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From Geir Magnusson Jr <g...@pobox.com>
Subject Re: Long,long testcase name...
Date Thu, 13 Apr 2006 10:08:30 GMT


LvJimmy´╝îJing wrote:
> 2006/4/12, Geir Magnusson Jr <geir@pobox.com>:

>>
>> We are going to have *thousands upon thousands* of test cases, 99% we'll
>> never look at again.
> 
> 
> To tell the truth,  we do look back the test to find if there's anything
> wrong, especially in regression tests. As a result, how to find a fail test
> out of so many testcases, and understanding what it is doing and finally why
> it fails here, is really a problem for us. In many testcases there're over
> 2000 or 3000 lines and 100 tests, less or more.

Yes, when they *break*.  And how do you find the failed test?  you look 
at the name and the stacktrace.  If I told you it was test12343532() 
you'd find it just as quickly as if I told you it was 
test_foo_bar_woogie_java_net_thing_exception_wuggawugga_parameter_string_int_boolean_jata_util_fwoppy()

because you'd just search for that 'token' in the file. Actually, you 
probably would get the stacktrace and find it from there, in which case 
the relevant information is the line number in the file :)

(And no, I'm not advocating calling anything test12312312312())

> 
> Can someone give me a use case where having this gibberish name really,
>> practically, adds any value?  We have package and class to provide
>> namespace separation, so it isn't about being globally unique...
>>
>> If I see a test report, and see a test failure, *I* am going to go open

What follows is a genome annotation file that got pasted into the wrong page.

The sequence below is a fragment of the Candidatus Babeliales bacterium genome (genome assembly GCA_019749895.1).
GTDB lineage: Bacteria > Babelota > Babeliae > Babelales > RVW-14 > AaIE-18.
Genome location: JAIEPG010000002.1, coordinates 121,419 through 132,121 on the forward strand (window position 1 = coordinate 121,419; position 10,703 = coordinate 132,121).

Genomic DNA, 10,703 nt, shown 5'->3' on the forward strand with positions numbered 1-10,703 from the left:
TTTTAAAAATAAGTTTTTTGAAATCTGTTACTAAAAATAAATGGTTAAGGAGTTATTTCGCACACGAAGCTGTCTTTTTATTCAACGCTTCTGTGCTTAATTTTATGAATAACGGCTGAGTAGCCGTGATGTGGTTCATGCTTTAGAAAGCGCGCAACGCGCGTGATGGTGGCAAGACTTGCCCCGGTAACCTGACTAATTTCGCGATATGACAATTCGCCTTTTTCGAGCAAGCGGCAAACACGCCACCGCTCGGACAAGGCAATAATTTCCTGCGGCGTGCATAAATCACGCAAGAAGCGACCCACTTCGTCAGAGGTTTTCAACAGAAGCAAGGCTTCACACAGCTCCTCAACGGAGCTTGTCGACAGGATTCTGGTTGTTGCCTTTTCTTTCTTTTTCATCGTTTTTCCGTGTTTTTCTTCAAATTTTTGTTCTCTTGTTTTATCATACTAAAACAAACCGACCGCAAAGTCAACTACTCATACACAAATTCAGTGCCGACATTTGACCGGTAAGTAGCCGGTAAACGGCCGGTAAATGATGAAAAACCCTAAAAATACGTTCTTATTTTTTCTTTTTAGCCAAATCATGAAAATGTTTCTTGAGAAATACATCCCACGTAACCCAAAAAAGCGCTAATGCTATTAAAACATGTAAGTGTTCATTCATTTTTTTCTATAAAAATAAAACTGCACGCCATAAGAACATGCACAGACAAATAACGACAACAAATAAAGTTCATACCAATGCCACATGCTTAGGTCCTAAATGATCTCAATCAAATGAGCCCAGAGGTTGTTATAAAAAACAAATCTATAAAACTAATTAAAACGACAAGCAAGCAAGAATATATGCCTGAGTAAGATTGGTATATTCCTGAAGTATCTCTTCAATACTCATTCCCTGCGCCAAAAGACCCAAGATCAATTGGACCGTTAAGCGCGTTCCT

>> that method in an editor and look at it.  If it's called test1 or
>> test_a_b_c_d...._ad_nauseum, it doesn't really matter.  The name could
>> be in Urdu for all I care, as the method name  is a token to me - it's
>> what I use to identify the codeblock that is doing the valuable thing,
>> showing a failure.  I'll need to read the codeblock anyway...
> 
> 
> Yes,yes, I agree test_a_b_c_d is not good indeed. However it contains more
> information than test1, telling what method is tested exactly.

But I can't believe that the detail of package, arguments and exception 
provides you with information any more useful than knowing the test was 
in "java.util" package, the class was TestMap and the name was testGet, 
all of which are going to be represented in the test report.

(Probably a less than ideal example as it's not overloaded, but you get 
my drift...)

> Yes there're
> symbols after all, but more than Urdu. The developers do care, in my
> opinion, as they do not understand test1,but
> test_RequestPasswordAuthentication_ThrowsAnExceptionOnNullArguments.In many
> cases, test_a_b_c_d work properly.
> 
> In the end, I could argue it doesn't matter (since it could be in Urdu
>> for me...) but before we all waste the time to construct these 'tokens'
>> that have embedded meaning, I'd love to hear a use case...
> 
> 
> We're trying to find it,right?:)

Well, that's my point.  There isn't a compelling use case, and it will 
be a burden to programmers.

I think a meaningful name that's reasonably short is sufficient.  I'm 
arguing that we're going to use things like stacktrace info when things 
go wrong anyway, which means were going into the code when there's a 
failure.  I'm arguing that long complicated names mean nothing because 
most people don't have an encyclopediac memory of the API down to subtle 
differences in arg lists for overloaded methods.

So

     testAuthenticateResponseAsync1()
     testAuthenitcateResponseAsync2()

is enough to set expectations and context when going after a bug, since 
you'll use line numbers from stacktraces anyway.


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